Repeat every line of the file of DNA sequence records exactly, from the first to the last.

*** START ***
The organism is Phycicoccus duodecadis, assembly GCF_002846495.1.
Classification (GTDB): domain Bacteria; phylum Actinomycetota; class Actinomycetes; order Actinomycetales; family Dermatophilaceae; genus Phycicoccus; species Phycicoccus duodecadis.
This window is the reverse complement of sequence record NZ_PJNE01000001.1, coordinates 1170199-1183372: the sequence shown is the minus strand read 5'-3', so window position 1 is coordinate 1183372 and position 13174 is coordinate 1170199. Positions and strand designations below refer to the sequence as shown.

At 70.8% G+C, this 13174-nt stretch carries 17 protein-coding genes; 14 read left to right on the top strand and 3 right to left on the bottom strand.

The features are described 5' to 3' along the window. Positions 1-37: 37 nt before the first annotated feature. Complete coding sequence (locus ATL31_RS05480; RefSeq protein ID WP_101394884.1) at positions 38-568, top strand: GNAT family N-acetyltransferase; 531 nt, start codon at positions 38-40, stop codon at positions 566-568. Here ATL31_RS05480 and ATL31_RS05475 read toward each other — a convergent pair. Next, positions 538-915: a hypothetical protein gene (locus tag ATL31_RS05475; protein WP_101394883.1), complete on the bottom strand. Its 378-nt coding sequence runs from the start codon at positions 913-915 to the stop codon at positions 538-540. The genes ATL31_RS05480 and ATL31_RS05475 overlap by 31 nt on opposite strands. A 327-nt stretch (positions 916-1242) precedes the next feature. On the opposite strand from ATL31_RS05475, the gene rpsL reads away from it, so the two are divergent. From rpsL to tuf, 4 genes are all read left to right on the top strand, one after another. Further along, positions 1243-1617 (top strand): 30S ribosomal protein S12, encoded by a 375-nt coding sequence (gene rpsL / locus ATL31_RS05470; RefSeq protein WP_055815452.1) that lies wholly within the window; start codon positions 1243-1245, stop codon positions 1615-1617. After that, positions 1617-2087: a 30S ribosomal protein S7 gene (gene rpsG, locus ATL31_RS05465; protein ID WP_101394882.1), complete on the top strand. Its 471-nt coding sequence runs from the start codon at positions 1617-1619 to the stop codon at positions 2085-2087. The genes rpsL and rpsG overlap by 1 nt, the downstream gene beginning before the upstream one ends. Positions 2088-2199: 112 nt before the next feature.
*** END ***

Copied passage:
The organism is Phycicoccus duodecadis, assembly GCF_002846495.1.
Classification (GTDB): domain Bacteria; phylum Actinomycetota; class Actinomycetes; order Actinomycetales; family Dermatophilaceae; genus Phycicoccus; species Phycicoccus duodecadis.
This window is the reverse complement of sequence record NZ_PJNE01000001.1, coordinates 1170199-1183372: the sequence shown is the minus strand read 5'-3', so window position 1 is coordinate 1183372 and position 13174 is coordinate 1170199. Positions and strand designations below refer to the sequence as shown.

At 70.8% G+C, this 13174-nt stretch carries 17 protein-coding genes; 14 read left to right on the top strand and 3 right to left on the bottom strand.

The features are described 5' to 3' along the window. Positions 1-37: 37 nt before the first annotated feature. Complete coding sequence (locus ATL31_RS05480; RefSeq protein ID WP_101394884.1) at positions 38-568, top strand: GNAT family N-acetyltransferase; 531 nt, start codon at positions 38-40, stop codon at positions 566-568. Here ATL31_RS05480 and ATL31_RS05475 read toward each other — a convergent pair. Next, positions 538-915: a hypothetical protein gene (locus tag ATL31_RS05475; protein WP_101394883.1), complete on the bottom strand. Its 378-nt coding sequence runs from the start codon at positions 913-915 to the stop codon at positions 538-540. The genes ATL31_RS05480 and ATL31_RS05475 overlap by 31 nt on opposite strands. A 327-nt stretch (positions 916-1242) precedes the next feature. On the opposite strand from ATL31_RS05475, the gene rpsL reads away from it, so the two are divergent. From rpsL to tuf, 4 genes are all read left to right on the top strand, one after another. Further along, positions 1243-1617 (top strand): 30S ribosomal protein S12, encoded by a 375-nt coding sequence (gene rpsL / locus ATL31_RS05470; RefSeq protein WP_055815452.1) that lies wholly within the window; start codon positions 1243-1245, stop codon positions 1615-1617. After that, positions 1617-2087: a 30S ribosomal protein S7 gene (gene rpsG, locus ATL31_RS05465; protein ID WP_101394882.1), complete on the top strand. Its 471-nt coding sequence runs from the start codon at positions 1617-1619 to the stop codon at positions 2085-2087. The genes rpsL and rpsG overlap by 1 nt, the downstream gene beginning before the upstream one ends. Positions 2088-2199: 112 nt before the next feature.